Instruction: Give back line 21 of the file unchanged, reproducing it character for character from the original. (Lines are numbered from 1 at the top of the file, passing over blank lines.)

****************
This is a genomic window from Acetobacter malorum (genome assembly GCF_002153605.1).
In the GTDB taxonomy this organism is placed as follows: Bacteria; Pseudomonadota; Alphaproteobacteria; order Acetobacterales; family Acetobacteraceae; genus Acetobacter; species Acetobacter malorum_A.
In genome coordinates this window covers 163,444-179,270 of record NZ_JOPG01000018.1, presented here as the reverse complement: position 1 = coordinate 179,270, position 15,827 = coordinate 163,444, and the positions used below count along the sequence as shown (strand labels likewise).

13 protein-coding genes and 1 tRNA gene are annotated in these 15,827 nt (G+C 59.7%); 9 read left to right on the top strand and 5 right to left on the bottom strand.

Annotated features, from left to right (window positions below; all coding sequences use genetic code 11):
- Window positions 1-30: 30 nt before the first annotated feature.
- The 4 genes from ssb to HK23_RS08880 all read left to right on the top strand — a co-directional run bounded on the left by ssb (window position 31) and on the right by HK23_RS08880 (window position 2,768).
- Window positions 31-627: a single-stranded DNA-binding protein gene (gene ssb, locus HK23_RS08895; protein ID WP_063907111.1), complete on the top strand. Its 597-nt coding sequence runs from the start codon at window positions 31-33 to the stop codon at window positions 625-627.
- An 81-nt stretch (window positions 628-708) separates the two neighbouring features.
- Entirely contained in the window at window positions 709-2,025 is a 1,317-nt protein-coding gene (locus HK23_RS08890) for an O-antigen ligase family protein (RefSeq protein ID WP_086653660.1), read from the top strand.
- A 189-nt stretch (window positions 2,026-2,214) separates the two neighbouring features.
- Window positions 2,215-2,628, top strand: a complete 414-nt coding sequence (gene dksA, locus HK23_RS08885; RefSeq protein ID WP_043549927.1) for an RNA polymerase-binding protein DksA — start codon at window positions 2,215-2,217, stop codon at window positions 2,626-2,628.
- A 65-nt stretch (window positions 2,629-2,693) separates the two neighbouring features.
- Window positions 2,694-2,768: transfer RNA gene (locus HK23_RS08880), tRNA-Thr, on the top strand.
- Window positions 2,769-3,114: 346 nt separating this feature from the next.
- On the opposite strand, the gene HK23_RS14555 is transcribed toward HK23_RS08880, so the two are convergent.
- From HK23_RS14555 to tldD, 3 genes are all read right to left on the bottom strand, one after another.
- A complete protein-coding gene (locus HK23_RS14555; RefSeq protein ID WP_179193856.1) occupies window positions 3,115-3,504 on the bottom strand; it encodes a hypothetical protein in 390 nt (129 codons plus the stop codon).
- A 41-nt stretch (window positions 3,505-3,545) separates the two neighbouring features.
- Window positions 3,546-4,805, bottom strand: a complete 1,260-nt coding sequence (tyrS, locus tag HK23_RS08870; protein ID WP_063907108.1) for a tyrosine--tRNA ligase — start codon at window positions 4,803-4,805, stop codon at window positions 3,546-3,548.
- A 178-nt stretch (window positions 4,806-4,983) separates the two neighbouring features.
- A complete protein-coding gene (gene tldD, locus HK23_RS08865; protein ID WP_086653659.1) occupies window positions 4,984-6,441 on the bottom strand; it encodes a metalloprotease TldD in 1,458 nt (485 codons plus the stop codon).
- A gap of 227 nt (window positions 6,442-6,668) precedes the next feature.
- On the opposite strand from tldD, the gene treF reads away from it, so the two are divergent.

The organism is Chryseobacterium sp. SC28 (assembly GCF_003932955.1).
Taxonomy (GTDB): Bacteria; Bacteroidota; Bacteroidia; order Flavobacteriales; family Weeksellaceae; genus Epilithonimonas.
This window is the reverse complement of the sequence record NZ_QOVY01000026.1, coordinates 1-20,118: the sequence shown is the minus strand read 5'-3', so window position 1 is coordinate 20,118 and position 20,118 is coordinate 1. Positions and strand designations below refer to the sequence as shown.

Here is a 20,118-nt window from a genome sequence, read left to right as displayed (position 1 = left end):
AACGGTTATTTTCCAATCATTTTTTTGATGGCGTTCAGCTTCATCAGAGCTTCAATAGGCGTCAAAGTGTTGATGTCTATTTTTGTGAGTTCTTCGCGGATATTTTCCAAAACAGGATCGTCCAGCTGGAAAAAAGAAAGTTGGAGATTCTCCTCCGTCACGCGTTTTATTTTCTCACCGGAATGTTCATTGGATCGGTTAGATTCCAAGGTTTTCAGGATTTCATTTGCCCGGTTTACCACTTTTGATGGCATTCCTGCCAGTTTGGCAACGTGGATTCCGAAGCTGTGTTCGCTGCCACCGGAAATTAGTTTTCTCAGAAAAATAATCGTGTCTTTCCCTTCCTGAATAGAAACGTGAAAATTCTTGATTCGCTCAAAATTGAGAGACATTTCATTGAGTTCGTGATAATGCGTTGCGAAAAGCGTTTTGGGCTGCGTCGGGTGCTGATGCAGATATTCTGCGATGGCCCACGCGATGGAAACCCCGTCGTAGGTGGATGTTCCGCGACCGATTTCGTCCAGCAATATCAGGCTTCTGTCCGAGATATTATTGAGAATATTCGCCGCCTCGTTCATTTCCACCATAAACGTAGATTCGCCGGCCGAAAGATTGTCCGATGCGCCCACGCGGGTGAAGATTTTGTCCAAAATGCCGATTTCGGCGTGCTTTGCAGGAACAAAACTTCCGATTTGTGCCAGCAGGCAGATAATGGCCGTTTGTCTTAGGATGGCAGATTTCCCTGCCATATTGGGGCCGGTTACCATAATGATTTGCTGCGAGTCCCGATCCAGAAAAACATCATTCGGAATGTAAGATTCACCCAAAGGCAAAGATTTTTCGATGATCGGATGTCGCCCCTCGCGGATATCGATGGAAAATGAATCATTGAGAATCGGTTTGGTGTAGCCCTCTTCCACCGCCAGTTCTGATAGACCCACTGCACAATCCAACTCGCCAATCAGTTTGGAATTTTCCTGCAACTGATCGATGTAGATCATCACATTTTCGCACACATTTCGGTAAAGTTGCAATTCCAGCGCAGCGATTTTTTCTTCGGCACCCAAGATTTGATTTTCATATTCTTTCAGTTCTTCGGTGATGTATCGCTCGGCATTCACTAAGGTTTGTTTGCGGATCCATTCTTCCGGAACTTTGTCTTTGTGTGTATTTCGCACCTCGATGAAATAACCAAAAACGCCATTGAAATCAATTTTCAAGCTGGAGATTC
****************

- A 178-nt stretch (window positions 4,806-4,983) separates the two neighbouring features.